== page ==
The speech given by King Lamoni was not the primary factor for the people refusing to take up arms. The wording of the text “and also their king commanded them that they should not” (v. 6; italics added) tells us the king’s speech was sustaining an action to which they were already committed. Nonetheless, the speech was powerful.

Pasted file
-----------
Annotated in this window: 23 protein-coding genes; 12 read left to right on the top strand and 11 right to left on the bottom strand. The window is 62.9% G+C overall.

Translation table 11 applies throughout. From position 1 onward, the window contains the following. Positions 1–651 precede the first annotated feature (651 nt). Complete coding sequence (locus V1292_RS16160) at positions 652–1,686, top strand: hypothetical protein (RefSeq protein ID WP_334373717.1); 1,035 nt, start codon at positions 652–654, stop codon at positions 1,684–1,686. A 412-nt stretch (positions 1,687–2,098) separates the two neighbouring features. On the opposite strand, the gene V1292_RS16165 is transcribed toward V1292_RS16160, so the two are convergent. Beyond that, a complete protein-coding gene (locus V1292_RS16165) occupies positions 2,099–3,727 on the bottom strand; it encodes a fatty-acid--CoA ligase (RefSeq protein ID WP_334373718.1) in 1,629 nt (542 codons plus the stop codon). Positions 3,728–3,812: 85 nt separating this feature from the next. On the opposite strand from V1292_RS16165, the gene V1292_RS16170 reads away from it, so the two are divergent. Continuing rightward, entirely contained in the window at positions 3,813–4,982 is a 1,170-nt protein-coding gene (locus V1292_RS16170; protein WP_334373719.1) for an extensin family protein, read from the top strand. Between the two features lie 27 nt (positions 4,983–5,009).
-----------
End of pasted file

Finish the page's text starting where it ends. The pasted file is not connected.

The king recognized the seriousness of their past sins and the greatness of their God (Jesus Christ) in granting them forgiveness. These words sustain what Alma later tells his son Corianton: “whosoever murdereth against the light and knowledge of God, it is not easy to obtain forgiveness” (Alma 39:6). The murderer “shall not have forgiveness in this world or in the world to come” (D&C 42:18) was the law given to the Church (see section heading). We will discuss this concept in depth in chapter 14 of this work. For now we note that the Lamanites had not had the light and knowledge of God among them at the time of their murders, therefore the Lord had forgiven them (Alma 24:10). However, they had now received the light and knowledge of God and could not chance being guilty of murder again (v. 13). The king was not only thinking of his people, but of the future generations (v. 14). He was converted to the point of treasuring eternal life more than physical life (v. 16). Apparently a covenant was still sacred among his people, and the king suggests a plan to help his people make and keep a covenant with God (v. 15). We will see the effect of his words in the account that follows.